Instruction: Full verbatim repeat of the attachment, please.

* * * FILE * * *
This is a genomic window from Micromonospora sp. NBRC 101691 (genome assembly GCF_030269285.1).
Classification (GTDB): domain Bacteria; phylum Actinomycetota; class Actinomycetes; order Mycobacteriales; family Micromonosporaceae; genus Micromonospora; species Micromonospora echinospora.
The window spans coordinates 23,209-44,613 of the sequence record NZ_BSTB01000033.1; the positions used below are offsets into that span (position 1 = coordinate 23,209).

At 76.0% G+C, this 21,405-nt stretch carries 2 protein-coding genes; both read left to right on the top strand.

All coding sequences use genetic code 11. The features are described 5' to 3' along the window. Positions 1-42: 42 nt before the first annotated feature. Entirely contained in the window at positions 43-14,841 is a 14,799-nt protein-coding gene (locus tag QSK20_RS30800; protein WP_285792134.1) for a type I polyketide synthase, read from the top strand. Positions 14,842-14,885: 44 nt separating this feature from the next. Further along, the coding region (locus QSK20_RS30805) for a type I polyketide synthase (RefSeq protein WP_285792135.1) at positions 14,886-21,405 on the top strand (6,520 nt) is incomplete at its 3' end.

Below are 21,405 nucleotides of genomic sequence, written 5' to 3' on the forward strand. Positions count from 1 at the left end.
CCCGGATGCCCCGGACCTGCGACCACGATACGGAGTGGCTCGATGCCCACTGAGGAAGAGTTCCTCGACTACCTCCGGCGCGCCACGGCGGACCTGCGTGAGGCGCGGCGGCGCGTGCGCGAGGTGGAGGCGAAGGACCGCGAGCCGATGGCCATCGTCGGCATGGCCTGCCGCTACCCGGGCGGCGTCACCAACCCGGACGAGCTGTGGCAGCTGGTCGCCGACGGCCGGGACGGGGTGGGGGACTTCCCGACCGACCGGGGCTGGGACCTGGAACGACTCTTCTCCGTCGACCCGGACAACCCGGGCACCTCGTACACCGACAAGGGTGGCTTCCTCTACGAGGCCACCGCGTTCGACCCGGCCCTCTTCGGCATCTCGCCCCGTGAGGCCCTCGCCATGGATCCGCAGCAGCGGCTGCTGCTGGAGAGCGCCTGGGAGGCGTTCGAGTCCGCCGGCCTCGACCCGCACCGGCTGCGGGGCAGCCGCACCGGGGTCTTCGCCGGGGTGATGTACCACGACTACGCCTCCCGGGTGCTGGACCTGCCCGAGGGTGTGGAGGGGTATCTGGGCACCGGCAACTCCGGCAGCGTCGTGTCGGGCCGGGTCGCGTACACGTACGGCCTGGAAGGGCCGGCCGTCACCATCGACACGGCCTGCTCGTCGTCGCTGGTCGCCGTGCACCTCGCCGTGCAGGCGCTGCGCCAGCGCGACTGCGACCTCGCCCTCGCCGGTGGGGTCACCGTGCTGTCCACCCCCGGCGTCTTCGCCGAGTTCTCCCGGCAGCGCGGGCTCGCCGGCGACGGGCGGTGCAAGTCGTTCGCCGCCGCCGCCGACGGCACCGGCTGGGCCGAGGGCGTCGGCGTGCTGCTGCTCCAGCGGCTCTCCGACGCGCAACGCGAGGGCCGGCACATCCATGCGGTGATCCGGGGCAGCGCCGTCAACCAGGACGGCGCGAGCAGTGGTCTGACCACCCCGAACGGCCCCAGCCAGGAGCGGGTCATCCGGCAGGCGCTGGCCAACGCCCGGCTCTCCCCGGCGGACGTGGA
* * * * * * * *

This is a genomic window from Micromonospora sp. NBRC 101691 (genome assembly GCF_030269285.1).
Classification (GTDB): domain Bacteria; phylum Actinomycetota; class Actinomycetes; order Mycobacteriales; family Micromonosporaceae; genus Micromonospora; species Micromonospora echinospora.
The window spans coordinates 23,209-44,613 of the sequence record NZ_BSTB01000033.1; the positions used below are offsets into that span (position 1 = coordinate 23,209).

At 76.0% G+C, this 21,405-nt stretch carries 2 protein-coding genes; both read left to right on the top strand.

All coding sequences use genetic code 11. The features are described 5' to 3' along the window. Positions 1-42: 42 nt before the first annotated feature. Entirely contained in the window at positions 43-14,841 is a 14,799-nt protein-coding gene (locus tag QSK20_RS30800; protein WP_285792134.1) for a type I polyketide synthase, read from the top strand. Positions 14,842-14,885: 44 nt separating this feature from the next. Further along, the coding region (locus QSK20_RS30805) for a type I polyketide synthase (RefSeq protein WP_285792135.1) at positions 14,886-21,405 on the top strand (6,520 nt) is incomplete at its 3' end.

Below are 21,405 nucleotides of genomic sequence, written 5' to 3' on the forward strand. Positions count from 1 at the left end.
CCCGGATGCCCCGGACCTGCGACCACGATACGGAGTGGCTCGATGCCCACTGAGGAAGAGTTCCTCGACTACCTCCGGCGCGCCACGGCGGACCTGCGTGAGGCGCGGCGGCGCGTGCGCGAGGTGGAGGCGAAGGACCGCGAGCCGATGGCCATCGTCGGCATGGCCTGCCGCTACCCGGGCGGCGTCACCAACCCGGACGAGCTGTGGCAGCTGGTCGCCGACGGCCGGGACGGGGTGGGGGACTTCCCGACCGACCGGGGCTGGGACCTGGAACGACTCTTCTCCGTCGACCCGGACAACCCGGGCACCTCGTACACCGACAAGGGTGGCTTCCTCTACGAGGCCACCGCGTTCGACCCGGCCCTCTTCGGCATCTCGCCCCGTGAGGCCCTCGCCATGGATCCGCAGCAGCGGCTGCTGCTGGAGAGCGCCTGGGAGGCGTTCGAGTCCGCCGGCCTCGACCCGCACCGGCTGCGGGGCAGCCGCACCGGGGTCTTCGCCGGGGTGATGTACCACGACTACGCCTCCCGGGTGCTGGACCTGCCCGAGGGTGTGGAGGGGTATCTGGGCACCGGCAACTCCGGCAGCGTCGTGTCGGGCCGGGTCGCGTACACGTACGGCCTGGAAGGGCCGGCCGTCACCATCGACACGGCCTGCTCGTCGTCGCTGGTCGCCGTGCACCTCGCCGTGCAGGCGCTGCGCCAGCGCGACTGCGACCTCGCCCTCGCCGGTGGGGTCACCGTGCTGTCCACCCCCGGCGTCTTCGCCGAGTTCTCCCGGCAGCGCGGGCTCGCCGGCGACGGGCGGTGCAAGTCGTTCGCCGCCGCCGCCGACGGCACCGGCTGGGCCGAGGGCGTCGGCGTGCTGCTGCTCCAGCGGCTCTCCGACGCGCAACGCGAGGGCCGGCACATCCATGCGGTGATCCGGGGCAGCGCCGTCAACCAGGACGGCGCGAGCAGTGGTCTGACCACCCCGAACGGCCCCAGCCAGGAGCGGGTCATCCGGCAGGCGCTGGCCAACGCCCGGCTCTCCCCGGCGGACGTGGA